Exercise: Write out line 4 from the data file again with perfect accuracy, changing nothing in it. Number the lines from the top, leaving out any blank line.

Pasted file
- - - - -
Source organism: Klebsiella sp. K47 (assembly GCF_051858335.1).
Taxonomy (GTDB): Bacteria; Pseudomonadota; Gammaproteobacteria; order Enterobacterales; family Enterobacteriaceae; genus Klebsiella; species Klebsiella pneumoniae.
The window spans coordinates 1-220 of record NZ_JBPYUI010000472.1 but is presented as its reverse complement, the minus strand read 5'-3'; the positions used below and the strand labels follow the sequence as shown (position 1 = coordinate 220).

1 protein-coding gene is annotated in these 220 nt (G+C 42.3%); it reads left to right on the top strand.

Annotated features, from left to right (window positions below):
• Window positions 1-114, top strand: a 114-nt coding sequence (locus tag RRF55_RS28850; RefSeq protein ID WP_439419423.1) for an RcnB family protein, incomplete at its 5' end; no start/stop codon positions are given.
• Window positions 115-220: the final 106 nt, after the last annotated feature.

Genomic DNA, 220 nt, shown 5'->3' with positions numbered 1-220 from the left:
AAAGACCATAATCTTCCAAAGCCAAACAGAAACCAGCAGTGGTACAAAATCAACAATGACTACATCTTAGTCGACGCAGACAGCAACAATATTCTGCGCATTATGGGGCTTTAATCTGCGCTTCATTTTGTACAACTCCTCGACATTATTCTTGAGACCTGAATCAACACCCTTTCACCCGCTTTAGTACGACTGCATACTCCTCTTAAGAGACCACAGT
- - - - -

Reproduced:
1 protein-coding gene is annotated in these 220 nt (G+C 42.3%); it reads left to right on the top strand.